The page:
Pop-up retail: It’s fast becoming (again) one of the most popular ways to win the hearts, minds and wallets of consumers. It’s a trend that really became prevalent at the start of the Recession (when vacant retail storefronts became abundant), but it has stuck around and has even grown in prominence. Why? Maybe because temporary spaces can evolve as quickly as consumers’ ever-changing tastes, moods and interests do.
Part of the pop-up appeal is that they come in all kinds of flavors with all kinds of purposes. Pop-ups are effective in generating buzz, reaching new audiences, testing a concept or building community in addition to driving retail sales. And there are many different types of pop-ups from the traditional 30-60 day activation to semi permanent spaces which last multiple years, to mobile pop-up retails experiences which utilize vehicle accessible locations like parking lots, parks or stadiums.
There are so many different kinds and uses of pop-ups, not all are created equal. Here are my 10 tips for making sure your pop-up makes the grade:
1. Think of it as the brand’s home. Just as your own home serves many purposes, a brand’s temporary retail space should be a place to learn about products and services but also a place to experience the brand in a three-dimensional way. Think of everything your target consumers are looking for right now in their lives, and then invite them into your brand’s home to experience it. Kellog’s Pop Tart World in New York City is a great example. http://www.poptartsworld.com/nyc.
2. Hyper-target and do your research. Temporary retail experiences are often utilized to court a new target market before investing in a full store — think Target’s Bulls-eye Bodegas, where the brand created pop-ups in Harlem before opening a store there. In order to do that, you absolutely must understand the consumer AND the neighborhood. It’s more work, but it absolutely pays off when the surrounding area embraces your brand as its new neighbor.
3. To retail or not to retail. Not every pop-up experience needs to literally handle transactions. Think about your objectives and determine if you really need to conduct sales within the space. If you do, you’ll need to manage inventory, which requires much more space and staff. Another option is e-commerce within the venue. It depends whether the brand is more interested in using the location as an energy space to build brand equity or to launch a new product — like the Beats by Dr. Dre pop-up our company created this past November, which gave the brand full ownership of a retail store in addition to providing a place for community gathering.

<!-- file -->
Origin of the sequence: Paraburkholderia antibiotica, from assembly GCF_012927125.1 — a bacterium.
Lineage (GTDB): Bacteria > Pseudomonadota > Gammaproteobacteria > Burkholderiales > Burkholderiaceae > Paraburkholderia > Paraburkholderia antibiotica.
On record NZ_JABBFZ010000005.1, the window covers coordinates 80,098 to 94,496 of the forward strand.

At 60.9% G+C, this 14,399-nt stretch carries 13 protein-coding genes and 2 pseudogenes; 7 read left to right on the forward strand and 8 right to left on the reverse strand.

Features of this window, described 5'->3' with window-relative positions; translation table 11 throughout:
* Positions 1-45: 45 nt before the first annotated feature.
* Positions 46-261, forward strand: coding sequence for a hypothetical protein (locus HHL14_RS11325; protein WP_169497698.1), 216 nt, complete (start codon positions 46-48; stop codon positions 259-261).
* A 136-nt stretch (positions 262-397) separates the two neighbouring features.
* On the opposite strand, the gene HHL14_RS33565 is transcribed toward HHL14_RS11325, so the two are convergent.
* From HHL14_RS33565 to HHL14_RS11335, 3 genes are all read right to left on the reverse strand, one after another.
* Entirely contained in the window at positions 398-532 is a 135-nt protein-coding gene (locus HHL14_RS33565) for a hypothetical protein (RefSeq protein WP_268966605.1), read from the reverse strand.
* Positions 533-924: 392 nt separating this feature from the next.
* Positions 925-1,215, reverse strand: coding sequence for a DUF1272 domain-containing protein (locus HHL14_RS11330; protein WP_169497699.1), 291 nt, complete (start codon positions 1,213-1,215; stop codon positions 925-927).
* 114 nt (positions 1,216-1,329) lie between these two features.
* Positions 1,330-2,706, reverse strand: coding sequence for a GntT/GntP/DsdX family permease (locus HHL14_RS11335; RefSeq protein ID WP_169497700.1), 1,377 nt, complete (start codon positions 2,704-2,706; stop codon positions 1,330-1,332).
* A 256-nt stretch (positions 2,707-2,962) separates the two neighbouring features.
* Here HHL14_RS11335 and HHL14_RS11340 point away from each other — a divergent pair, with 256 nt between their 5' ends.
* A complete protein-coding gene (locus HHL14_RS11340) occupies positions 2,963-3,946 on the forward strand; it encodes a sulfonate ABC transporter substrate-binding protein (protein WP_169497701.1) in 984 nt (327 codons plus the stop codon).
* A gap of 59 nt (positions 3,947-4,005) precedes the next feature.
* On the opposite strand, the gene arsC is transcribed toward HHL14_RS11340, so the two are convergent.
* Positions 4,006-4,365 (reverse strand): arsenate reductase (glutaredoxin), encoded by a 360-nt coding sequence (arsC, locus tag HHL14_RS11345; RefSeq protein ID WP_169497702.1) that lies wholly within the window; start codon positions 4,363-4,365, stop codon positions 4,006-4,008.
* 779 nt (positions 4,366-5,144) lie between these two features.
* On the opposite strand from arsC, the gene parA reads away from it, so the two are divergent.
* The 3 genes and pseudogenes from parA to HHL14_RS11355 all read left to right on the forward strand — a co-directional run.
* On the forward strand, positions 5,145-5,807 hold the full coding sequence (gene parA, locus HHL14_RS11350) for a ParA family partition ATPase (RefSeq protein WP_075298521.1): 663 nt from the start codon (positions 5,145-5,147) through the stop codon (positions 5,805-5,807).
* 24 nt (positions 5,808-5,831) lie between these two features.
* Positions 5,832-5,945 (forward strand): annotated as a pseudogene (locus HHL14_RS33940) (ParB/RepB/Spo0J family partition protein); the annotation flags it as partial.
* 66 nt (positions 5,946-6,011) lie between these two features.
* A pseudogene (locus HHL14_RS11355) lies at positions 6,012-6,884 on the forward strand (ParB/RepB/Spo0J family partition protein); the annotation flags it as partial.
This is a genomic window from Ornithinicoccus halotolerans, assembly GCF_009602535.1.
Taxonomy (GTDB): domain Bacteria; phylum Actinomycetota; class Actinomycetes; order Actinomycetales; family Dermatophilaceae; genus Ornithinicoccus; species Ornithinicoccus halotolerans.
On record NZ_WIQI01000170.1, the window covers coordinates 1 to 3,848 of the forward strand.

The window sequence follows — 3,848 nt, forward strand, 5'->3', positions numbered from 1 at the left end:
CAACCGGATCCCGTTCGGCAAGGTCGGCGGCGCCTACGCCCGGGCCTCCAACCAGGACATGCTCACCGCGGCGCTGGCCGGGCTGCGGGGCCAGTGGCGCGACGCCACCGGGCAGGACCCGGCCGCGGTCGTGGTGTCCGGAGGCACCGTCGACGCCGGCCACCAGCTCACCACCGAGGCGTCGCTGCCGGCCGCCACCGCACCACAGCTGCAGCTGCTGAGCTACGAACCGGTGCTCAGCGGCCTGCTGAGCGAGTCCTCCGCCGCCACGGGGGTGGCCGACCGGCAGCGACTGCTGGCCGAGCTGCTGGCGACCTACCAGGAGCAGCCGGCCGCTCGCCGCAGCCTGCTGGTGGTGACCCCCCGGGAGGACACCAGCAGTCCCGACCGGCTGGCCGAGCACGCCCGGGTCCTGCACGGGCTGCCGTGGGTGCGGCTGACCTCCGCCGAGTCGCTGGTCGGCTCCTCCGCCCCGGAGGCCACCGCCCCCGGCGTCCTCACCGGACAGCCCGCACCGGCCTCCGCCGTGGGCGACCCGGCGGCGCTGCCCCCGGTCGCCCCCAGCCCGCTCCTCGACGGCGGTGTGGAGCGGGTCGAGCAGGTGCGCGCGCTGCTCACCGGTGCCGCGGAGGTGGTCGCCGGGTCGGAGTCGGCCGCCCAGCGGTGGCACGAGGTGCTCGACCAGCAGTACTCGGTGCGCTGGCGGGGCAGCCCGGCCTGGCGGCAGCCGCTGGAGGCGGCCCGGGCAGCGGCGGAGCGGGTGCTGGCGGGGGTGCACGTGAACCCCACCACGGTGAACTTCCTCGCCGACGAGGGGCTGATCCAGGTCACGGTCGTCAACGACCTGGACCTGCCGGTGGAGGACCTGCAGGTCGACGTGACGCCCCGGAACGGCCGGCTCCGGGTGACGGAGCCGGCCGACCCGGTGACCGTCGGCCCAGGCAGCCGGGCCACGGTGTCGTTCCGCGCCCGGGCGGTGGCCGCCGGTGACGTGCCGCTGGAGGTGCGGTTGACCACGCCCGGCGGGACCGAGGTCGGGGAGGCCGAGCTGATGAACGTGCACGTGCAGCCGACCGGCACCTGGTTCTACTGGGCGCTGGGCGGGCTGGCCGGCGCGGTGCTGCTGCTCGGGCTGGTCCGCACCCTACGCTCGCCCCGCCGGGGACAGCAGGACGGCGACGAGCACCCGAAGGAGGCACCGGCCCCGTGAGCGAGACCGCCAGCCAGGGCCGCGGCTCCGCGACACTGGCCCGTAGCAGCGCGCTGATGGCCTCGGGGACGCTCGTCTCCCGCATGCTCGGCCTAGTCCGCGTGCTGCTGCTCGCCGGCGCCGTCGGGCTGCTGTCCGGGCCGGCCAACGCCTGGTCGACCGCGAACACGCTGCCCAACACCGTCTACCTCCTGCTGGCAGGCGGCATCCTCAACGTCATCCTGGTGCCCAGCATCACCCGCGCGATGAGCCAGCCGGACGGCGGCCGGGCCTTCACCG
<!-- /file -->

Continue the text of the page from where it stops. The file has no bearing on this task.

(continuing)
4. Look for retail spaces that are run like event spaces. This approach gets the visibility of a storefront without the hassle of a leasing agent and broker’s fees. One space we love is the Open House Gallery in Nolita, home to our CNET Gotham Holiday Gift Guide pop up this past November.
5. Pick the right partner. Pop-up retail requires a breadth of services — deep consumer insights on the target, location scouting, great design that is as functional as it is beautiful, and an on-site staff that can authentically represent the brand. It pays to find one agency that can nurture the development of your brand’s pop-up experience from start to finish, ensuring that the mission and vision are represented in every facet of the program.
6. Program it. Get more bang for your buck by using the space for multiple purposes through programming. Your retail space should play host to relevant events, appearances, workshops and lectures. Adobe’s pop-up in San Francisco this past July hosted 7,700 consumers during its two weeks of operation, and over half the attendees (4,500 consumers) participated in scheduled workshops or lectures.
7. Honor thy neighborhood. NIKE Bowery Stadium, designed by Rafael de Cárdenas, draws influence from the Lower East Side and provides a place for neighborhood up-and-comers to hold skateboarding events, poetry readings, yoga classes and film premieres — all with the added bonus of customizable NIKE gear for sale on-site. Similarly, Target opened their first Harlem store with a launch party that featured Apollo-style performances, fare from local eateries, and artwork by local artists.
8. Don’t skimp on staffing. The stakes are high for pop-ups because attendees enter what looks and feels to them like a permanent retail experience. Therefore, unlike other more “event”-type activations, they expect the staff to know everything about the brand and be able to answer specific questions about the nuances of the product — just as a retailer would. Consequently, on-site staff must be a highly trained sales force that lives and breathes the brand — not just friendly greeters stationed at the door.
9. Measure it. Whether it’s the # of units sold or the # of consumer impressions, create the right metrics to determine success. Some of our pop-ups have been able to recoup 1/3 of their investment in only 2 months. If you can track attendance numbers, social media buzz, impressions in addition to sales; there is a strong ROI story to be told back at the office.
10. Fortune favors the bold, so take risks. If you have a high aversion to risk, pop-up retail isn’t for you. Temporary experiences require that brands try something a bit scary, but the payoff often makes it worth it.
Read more: http://articles.businessinsider.com/2012-01-13/strategy/30622533_1_pop-ups-retail-sales-brand#ixzz1kjAE5xTg